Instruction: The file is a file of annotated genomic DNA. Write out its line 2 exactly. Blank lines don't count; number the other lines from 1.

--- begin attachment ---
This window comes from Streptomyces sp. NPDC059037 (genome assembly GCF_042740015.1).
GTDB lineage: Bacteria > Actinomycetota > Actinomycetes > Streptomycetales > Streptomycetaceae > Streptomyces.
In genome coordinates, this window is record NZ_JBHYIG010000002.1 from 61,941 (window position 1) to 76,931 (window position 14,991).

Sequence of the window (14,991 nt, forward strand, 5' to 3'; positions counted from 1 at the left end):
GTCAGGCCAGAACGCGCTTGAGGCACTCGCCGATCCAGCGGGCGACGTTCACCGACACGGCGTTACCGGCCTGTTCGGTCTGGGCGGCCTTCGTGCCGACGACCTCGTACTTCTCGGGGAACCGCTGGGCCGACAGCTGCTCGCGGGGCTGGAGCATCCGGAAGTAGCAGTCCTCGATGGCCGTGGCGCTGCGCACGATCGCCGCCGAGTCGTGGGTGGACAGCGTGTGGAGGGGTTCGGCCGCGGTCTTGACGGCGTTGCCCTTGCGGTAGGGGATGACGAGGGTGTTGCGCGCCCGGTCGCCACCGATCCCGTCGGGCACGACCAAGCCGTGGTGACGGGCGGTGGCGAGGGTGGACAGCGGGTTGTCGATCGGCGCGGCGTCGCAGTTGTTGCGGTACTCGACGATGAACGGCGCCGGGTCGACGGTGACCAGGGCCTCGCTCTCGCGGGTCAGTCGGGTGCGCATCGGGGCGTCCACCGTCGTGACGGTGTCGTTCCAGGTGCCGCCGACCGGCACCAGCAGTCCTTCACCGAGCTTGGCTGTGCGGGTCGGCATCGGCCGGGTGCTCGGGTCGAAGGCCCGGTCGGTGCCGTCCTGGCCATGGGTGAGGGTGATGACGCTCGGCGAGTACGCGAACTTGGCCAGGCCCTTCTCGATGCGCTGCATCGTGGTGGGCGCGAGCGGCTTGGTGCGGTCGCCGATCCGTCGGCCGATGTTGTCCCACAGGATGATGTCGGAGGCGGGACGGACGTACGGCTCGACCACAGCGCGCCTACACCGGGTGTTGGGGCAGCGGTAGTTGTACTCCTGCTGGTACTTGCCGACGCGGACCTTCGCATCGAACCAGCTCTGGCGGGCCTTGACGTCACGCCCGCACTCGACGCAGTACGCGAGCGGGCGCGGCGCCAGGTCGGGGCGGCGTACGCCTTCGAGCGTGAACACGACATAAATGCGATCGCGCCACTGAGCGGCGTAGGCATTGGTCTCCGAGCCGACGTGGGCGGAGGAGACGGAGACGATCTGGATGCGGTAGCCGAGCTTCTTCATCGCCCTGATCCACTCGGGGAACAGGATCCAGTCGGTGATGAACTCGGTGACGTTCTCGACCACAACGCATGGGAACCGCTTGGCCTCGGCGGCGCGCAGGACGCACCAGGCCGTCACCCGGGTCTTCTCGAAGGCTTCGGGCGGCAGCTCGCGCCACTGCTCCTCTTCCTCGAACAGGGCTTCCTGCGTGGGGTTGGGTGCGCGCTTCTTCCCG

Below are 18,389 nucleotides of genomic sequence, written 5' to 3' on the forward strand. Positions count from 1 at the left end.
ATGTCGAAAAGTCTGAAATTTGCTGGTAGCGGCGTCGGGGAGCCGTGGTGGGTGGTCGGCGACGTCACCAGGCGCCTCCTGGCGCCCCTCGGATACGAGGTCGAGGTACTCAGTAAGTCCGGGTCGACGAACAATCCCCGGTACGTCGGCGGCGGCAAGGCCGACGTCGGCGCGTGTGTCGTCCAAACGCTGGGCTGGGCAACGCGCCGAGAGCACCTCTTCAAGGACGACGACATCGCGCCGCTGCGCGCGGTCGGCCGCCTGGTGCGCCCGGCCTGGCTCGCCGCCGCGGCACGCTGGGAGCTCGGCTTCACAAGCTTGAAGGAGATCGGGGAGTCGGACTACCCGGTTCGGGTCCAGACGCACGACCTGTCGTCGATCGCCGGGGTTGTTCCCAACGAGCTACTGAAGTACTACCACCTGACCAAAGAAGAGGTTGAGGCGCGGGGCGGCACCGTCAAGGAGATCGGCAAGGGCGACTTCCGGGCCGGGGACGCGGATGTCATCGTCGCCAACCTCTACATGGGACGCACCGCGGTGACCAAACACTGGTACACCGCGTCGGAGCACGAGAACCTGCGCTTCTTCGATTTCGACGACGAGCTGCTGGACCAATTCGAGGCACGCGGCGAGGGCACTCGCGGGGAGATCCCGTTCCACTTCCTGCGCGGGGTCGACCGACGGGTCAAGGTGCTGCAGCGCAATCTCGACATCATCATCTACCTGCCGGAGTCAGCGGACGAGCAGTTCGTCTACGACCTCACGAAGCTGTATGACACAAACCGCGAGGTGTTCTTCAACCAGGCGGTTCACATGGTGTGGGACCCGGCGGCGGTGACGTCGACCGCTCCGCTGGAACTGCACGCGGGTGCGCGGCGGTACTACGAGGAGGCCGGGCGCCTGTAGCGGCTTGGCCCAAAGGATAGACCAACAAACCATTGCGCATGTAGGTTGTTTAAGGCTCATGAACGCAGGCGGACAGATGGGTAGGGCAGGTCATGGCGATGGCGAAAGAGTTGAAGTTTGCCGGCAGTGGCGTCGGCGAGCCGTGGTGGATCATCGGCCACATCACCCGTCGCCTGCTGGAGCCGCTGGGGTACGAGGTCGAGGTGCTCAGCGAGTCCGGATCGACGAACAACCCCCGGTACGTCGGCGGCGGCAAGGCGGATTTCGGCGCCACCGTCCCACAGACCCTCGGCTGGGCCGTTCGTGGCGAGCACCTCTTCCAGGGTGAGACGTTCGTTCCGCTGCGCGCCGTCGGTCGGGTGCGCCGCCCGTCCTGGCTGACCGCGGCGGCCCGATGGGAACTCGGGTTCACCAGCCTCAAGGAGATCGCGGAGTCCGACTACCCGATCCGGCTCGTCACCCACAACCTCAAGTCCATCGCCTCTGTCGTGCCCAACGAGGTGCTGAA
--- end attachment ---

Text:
GTDB lineage: Bacteria > Actinomycetota > Actinomycetes > Streptomycetales > Streptomycetaceae > Streptomyces.